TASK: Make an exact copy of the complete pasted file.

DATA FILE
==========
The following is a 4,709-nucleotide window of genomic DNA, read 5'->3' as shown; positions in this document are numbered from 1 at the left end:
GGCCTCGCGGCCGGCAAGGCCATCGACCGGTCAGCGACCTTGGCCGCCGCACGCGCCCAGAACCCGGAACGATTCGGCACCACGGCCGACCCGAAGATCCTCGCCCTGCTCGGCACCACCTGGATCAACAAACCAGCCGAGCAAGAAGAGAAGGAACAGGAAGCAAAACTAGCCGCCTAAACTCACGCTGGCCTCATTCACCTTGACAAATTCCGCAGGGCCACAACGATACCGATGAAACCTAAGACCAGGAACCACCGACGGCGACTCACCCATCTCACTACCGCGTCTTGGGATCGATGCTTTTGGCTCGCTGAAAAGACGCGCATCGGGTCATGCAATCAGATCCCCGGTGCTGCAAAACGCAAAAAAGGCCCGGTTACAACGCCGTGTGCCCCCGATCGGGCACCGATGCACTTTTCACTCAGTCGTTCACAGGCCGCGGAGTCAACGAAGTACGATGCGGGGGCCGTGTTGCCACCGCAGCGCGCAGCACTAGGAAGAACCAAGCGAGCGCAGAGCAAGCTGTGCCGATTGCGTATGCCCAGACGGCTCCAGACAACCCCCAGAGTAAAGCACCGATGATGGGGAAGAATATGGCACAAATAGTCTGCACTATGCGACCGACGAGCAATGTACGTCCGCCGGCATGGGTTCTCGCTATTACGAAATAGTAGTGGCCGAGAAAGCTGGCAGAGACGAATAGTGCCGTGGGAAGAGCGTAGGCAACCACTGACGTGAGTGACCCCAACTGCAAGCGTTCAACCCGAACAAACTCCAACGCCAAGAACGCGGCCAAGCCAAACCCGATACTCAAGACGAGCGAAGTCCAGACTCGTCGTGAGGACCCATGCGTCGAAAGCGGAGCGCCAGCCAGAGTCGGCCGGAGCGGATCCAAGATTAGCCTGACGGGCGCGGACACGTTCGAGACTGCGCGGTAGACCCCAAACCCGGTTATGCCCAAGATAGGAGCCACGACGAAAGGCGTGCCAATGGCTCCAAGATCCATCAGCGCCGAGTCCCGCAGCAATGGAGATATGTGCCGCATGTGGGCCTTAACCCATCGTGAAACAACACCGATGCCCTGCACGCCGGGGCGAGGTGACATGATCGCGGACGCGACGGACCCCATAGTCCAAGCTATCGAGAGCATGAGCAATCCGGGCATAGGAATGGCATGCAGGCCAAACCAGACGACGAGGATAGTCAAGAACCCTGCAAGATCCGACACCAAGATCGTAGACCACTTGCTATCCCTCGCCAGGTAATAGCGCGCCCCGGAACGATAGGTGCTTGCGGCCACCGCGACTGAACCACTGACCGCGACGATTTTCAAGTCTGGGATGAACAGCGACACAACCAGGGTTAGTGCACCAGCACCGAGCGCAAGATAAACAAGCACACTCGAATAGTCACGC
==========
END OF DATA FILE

The following is a 4,709-nucleotide window of genomic DNA, read 5'->3' as shown; positions in this document are numbered from 1 at the left end:
GGCCTCGCGGCCGGCAAGGCCATCGACCGGTCAGCGACCTTGGCCGCCGCACGCGCCCAGAACCCGGAACGATTCGGCACCACGGCCGACCCGAAGATCCTCGCCCTGCTCGGCACCACCTGGATCAACAAACCAGCCGAGCAAGAAGAGAAGGAACAGGAAGCAAAACTAGCCGCCTAAACTCACGCTGGCCTCATTCACCTTGACAAATTCCGCAGGGCCACAACGATACCGATGAAACCTAAGACCAGGAACCACCGACGGCGACTCACCCATCTCACTACCGCGTCTTGGGATCGATGCTTTTGGCTCGCTGAAAAGACGCGCATCGGGTCATGCAATCAGATCCCCGGTGCTGCAAAACGCAAAAAAGGCCCGGTTACAACGCCGTGTGCCCCCGATCGGGCACCGATGCACTTTTCACTCAGTCGTTCACAGGCCGCGGAGTCAACGAAGTACGATGCGGGGGCCGTGTTGCCACCGCAGCGCGCAGCACTAGGAAGAACCAAGCGAGCGCAGAGCAAGCTGTGCCGATTGCGTATGCCCAGACGGCTCCAGACAACCCCCAGAGTAAAGCACCGATGATGGGGAAGAATATGGCACAAATAGTCTGCACTATGCGACCGACGAGCAATGTACGTCCGCCGGCATGGGTTCTCGCTATTACGAAATAGTAGTGGCCGAGAAAGCTGGCAGAGACGAATAGTGCCGTGGGAAGAGCGTAGGCAACCACTGACGTGAGTGACCCCAACTGCAAGCGTTCAACCCGAACAAACTCCAACGCCAAGAACGCGGCCAAGCCAAACCCGATACTCAAGACGAGCGAAGTCCAGACTCGTCGTGAGGACCCATGCGTCGAAAGCGGAGCGCCAGCCAGAGTCGGCCGGAGCGGATCCAAGATTAGCCTGACGGGCGCGGACACGTTCGAGACTGCGCGGTAGACCCCAAACCCGGTTATGCCCAAGATAGGAGCCACGACGAAAGGCGTGCCAATGGCTCCAAGATCCATCAGCGCCGAGTCCCGCAGCAATGGAGATATGTGCCGCATGTGGGCCTTAACCCATCGTGAAACAACACCGATGCCCTGCACGCCGGGGCGAGGTGACATGATCGCGGACGCGACGGACCCCATAGTCCAAGCTATCGAGAGCATGAGCAATCCGGGCATAGGAATGGCATGCAGGCCAAACCAGACGACGAGGATAGTCAAGAACCCTGCAAGATCCGACACCAAGATCGTAGACCACTTGCTATCCCTCGCCAGGTAATAGCGCGCCCCGGAACGATAGGTGCTTGCGGCCACCGCGACTGAACCACTGACCGCGACGATTTTCAAGTCTGGGATGAACAGCGACACAACCAGGGTTAGTGCACCAGCACCGAGCGCAAGATAAACAAGCACACTCGAATAGTCACGC